"""

def __init__(self):

"""

Constructor method that sets default values for the learning rate and number of iterations.

"""

self.learning_rate = 0.001

self.iterations = 10000

def initialize_betas(self, X):

"""

Method that takes in a matrix X and initializes the betas with random values, adding a column of ones to the left side of X to account for the bias term.

Args:

X: A matrix of shape (m, n) where m is the number of training examples and n is the number of features.

Returns:

X: A modified version of X with an additional column of ones to account for the bias term.

betas: A numpy array of shape (1, n+1) containing the initial values for the betas.

"""

ones = np.ones((X.shape[0], 1))

X = np.append(ones, X, axis=1)

self.m = X.shape[0]

self.n = X.shape[1]

betas = np.array([random.random() for i in range(self.n)]).reshape(1, self.n)

return X, betas

def yhat(self, X, betas):

"""

Method that takes in X and betas and returns the predicted values of y.

Args:

X: A matrix of shape (m, n+1) where m is the number of training examples and n is the number of features (with an additional column of ones to account for the bias term).

betas: A numpy array of shape (1, n+1) containing the values for the betas.

Returns:

yhat: A numpy array of shape (m, 1) containing the predicted values of y.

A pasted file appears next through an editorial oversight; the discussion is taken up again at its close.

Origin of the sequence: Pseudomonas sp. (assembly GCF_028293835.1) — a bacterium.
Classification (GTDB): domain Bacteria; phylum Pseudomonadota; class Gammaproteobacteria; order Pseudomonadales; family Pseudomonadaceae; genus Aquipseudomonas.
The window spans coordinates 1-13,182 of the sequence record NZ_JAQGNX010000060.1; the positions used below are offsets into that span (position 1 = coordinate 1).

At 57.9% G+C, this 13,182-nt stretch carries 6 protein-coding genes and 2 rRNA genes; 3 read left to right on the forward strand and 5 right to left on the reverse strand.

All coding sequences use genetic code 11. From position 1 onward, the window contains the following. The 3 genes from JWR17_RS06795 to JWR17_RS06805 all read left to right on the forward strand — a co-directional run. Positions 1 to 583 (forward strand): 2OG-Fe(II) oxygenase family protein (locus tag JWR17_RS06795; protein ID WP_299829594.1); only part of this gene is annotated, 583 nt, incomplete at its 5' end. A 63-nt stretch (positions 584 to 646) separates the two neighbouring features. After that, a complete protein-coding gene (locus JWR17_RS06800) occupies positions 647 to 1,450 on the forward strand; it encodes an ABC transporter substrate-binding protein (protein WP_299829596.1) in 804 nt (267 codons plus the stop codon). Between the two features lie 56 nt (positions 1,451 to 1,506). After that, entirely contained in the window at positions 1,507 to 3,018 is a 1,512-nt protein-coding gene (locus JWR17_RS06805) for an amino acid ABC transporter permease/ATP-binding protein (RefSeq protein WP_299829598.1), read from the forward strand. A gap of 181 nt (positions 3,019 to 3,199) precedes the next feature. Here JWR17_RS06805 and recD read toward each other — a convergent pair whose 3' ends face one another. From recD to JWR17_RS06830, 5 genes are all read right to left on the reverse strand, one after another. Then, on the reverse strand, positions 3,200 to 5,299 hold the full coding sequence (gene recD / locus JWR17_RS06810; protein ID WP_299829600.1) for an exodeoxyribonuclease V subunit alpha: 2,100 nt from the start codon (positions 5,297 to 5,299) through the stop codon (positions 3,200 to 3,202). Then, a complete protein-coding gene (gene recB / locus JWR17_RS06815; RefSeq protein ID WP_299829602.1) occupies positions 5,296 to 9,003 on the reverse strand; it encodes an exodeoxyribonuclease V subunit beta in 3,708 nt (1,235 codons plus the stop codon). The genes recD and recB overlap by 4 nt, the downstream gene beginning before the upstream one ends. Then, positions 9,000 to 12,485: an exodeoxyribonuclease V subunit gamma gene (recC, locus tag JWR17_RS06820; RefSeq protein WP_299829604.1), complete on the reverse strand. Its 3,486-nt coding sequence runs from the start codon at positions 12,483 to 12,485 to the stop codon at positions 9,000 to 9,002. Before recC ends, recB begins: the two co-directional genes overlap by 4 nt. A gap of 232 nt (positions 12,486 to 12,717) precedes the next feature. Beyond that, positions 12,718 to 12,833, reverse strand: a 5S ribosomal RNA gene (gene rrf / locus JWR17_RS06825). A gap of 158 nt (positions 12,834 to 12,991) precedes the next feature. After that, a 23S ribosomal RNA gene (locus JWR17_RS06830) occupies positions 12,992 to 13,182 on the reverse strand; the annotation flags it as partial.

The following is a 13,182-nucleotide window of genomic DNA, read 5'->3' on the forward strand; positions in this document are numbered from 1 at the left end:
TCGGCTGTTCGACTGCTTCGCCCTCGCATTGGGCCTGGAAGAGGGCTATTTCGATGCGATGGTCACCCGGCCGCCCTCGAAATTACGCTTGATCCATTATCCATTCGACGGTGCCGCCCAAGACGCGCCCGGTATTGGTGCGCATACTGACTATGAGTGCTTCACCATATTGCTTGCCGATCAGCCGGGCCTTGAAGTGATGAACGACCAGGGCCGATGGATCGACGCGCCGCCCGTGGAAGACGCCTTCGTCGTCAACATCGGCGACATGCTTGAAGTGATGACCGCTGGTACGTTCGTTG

"""

yhat = np.dot(X, betas.T)

return yhat

def loss(self, yhat, y):

"""

Method that takes in the predicted values of y (yhat) and the true values of y and calculates the mean squared error between them.

Args:

yhat: A numpy array of shape (m, 1) containing the predicted values of y.

y: A numpy array of shape (m, 1) containing the true values of y.

Returns:

loss: The mean squared error between y and yhat.

"""

loss = np.sum(np.power((yhat - y), 2)) / self.m

return loss

def gradient_desc(self, betas, X, y, yhat):

"""

Method that takes in the current values of betas, X, y, and yhat, calculates the gradient of the loss function with respect to betas, and updates the values of betas using gradient descent.

Args:

betas: A numpy array of shape (1, n+1) containing the current values of the betas.

X: A matrix of shape (m, n+1) where m is the number of training examples and n is the number of features (with an additional column of ones to account for the bias term).

y: A numpy array of shape (m, 1) containing the true values of y.

yhat: A numpy array of shape (m, 1) containing the predicted values of y.

Returns:

betas: A numpy array of shape (1, n+1) containing the updated values of the betas.

"""

dLdb = 2 * np.dot((yhat - y).T, X) / self.m

betas = betas - self.learning_rate * dLdb

return betas

def main(self, X, y):

"""

Method that takes in X and y, initializes betas, and performs gradient descent to optimize the values of betas.

Args:

X: A matrix of shape (m, n) where m is the number of training examples and n is the number of features.

y: A numpy array of shape (m, 1) containing the true values of y.

Returns: